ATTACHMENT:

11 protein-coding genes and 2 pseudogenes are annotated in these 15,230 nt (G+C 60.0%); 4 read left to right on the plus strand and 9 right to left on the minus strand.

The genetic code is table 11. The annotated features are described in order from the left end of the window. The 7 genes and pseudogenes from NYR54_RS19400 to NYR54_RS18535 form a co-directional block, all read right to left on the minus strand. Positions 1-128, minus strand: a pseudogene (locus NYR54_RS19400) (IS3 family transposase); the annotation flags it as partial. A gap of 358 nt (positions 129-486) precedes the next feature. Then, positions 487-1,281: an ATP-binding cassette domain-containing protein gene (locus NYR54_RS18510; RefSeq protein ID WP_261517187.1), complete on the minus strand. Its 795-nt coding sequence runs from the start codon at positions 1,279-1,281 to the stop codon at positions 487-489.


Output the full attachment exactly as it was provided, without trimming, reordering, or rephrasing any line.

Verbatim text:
11 protein-coding genes and 2 pseudogenes are annotated in these 15,230 nt (G+C 60.0%); 4 read left to right on the plus strand and 9 right to left on the minus strand.

The genetic code is table 11. The annotated features are described in order from the left end of the window. The 7 genes and pseudogenes from NYR54_RS19400 to NYR54_RS18535 form a co-directional block, all read right to left on the minus strand. Positions 1-128, minus strand: a pseudogene (locus NYR54_RS19400) (IS3 family transposase); the annotation flags it as partial. A gap of 358 nt (positions 129-486) precedes the next feature. Then, positions 487-1,281: an ATP-binding cassette domain-containing protein gene (locus NYR54_RS18510; RefSeq protein ID WP_261517187.1), complete on the minus strand. Its 795-nt coding sequence runs from the start codon at positions 1,279-1,281 to the stop codon at positions 487-489.